Democrats create Dads Caucus in the House : NPR
California Rep. Jimmy Gomez captured national attention as the House suffered 15 votes to elect a speaker earlier this month, but not how he voted. It was for carrying her baby into the room while the rounds lasted several days.
Gomez brought along his infant son Hodge to witness the unfolding of historic events. A few weeks later, without a baby in hand, Gomez launched the Congressional Dads Caucus. While lawmakers have traditionally brought their children to witness the first days of a new Congress and many are parents, it’s rare to see a baby on the floor of the house or a lawmaker wearing one, especially a father. .
Speaking at a press conference this week announcing the new band, Gomez said he believed his son’s appearance with him at his workplace “has made visible the role of working dads across the country”.
“We want to show not just interest, but also advocacy on issues that affect working parents,” he said.
Other lawmakers before Gomez brought their young parents with them to work. On one of Rep. Nancy Pelosi’s first days as Speaker of the House in 2007, her grandchildren arrived on the House floor with her. In a memorable moment, she accepted a gavel from Representative John Boehner along with the children and grandchildren of other lawmakers who surrounded her. In 2018, the Senate voted unanimously to change its rules so that Illinois Senator Tammy Duckworth could bring her newborn daughter to a floor vote.
Pablo Martinez Monsivais/AP
Women — even those in Congress — are often the ones with a lot of parenting responsibilities. Surveys conducted by the Pew Research Center before the COVID-19 pandemic found that women were more likely than their spouses to say they took on a greater responsibility when it came to parenting. In another Pew survey conducted in October 2020, a few months after the start of the pandemic, working mothers were more likely than working fathers to say that their work-life balance had become more difficult since the start of the pandemic. .
“Dads need to do their part to advance policies that will make a difference in the lives of so many parents across the country,” Gomez said.
Texas Rep. Joaquin Castro, who joined Gomez in forming the caucus, said men have a role to play in supporting policies that help working families.
“(Women legislators) deserve extraordinary credit, but they should also be able to count on male legislators to be partners in their fight from the start,” Castro said.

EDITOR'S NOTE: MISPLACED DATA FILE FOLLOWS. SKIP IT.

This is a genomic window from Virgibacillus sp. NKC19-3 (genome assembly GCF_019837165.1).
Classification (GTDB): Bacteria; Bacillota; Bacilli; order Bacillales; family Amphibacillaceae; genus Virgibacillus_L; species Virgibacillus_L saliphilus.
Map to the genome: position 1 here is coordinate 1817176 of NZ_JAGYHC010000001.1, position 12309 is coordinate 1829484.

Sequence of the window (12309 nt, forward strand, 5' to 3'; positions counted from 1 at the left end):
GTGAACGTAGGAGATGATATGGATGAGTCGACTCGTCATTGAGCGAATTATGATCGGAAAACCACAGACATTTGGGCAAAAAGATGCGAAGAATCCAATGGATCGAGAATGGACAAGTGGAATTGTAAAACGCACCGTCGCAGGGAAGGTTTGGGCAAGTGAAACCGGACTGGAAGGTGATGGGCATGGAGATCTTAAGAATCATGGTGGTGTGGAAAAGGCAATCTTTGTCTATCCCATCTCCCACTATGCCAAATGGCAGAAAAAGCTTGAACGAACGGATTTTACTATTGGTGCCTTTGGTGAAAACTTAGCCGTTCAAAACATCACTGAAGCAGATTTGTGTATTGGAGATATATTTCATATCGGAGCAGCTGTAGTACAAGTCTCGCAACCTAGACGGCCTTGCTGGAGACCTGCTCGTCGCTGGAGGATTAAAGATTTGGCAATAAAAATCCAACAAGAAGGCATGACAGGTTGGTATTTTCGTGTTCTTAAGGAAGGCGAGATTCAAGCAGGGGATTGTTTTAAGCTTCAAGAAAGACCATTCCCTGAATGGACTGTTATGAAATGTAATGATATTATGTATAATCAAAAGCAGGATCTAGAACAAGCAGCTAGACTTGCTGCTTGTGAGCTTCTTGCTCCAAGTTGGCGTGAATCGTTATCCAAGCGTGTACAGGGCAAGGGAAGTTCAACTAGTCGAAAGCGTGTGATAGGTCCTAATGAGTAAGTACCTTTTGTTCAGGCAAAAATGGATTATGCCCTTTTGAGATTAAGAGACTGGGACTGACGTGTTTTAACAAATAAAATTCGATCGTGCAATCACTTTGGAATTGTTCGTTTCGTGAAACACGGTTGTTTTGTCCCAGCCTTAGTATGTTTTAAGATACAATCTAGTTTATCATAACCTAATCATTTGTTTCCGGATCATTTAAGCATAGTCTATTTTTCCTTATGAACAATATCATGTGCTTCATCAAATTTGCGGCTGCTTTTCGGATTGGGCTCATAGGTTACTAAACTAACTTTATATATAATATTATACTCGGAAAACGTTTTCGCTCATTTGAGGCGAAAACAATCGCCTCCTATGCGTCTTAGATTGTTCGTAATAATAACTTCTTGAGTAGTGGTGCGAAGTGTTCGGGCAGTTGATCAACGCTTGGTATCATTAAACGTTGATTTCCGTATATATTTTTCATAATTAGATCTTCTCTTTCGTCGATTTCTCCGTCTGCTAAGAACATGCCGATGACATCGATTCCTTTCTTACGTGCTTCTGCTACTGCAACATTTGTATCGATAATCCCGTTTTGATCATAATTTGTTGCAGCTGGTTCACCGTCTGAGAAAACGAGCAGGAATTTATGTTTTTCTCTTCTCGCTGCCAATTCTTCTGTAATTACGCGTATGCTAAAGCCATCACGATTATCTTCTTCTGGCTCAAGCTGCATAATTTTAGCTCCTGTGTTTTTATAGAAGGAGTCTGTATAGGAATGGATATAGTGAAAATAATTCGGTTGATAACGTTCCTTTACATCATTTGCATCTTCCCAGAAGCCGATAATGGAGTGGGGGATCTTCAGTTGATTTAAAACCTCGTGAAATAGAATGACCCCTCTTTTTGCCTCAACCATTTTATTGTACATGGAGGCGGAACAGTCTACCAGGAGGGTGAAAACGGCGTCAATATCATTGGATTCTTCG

“As a father of three young children, I look forward to using this caucus to help find real solutions that have eluded us in the past.”
Launched alongside other Democrats, including Representatives Andy Kim and Dan Goldman, Gomez said the caucus will focus on key policy proposals such as expanding the child tax credit, national paid family leave and the funding for child care programs.
While baby Hodge missed the press conference because he was back in Los Angeles with his mother, Gomez told NPR that he and his wife are trying to make parenthood work “as best we can, like other working parents”. Gomez explained her family’s daycare situation, saying they had a caregiver come in three days a week, but were still looking for help to cover the other two days of the work week.
A missing key factor: bipartisanship
Many Dads Caucus policy proposals are also Democratic priorities, but after the November election, Democrats lost control of the House.
“I haven’t contacted any Republicans yet,” Gomez said, adding that he wanted to start with a core group of House Democrats. “We’re going to invite more Democrats to join us and they’re going to have to reach out starting with some key committees.”
He noted that Ways and Means was one of the House committees where he wanted to target potential new members.
But he acknowledged the political differences between Democrats and Republicans.
“I come from a school of thought that we’re not going to wait for bipartisanship to start advocating on an issue,” he said.
But without Republicans on board, Democratic efforts are unlikely to make progress in the House.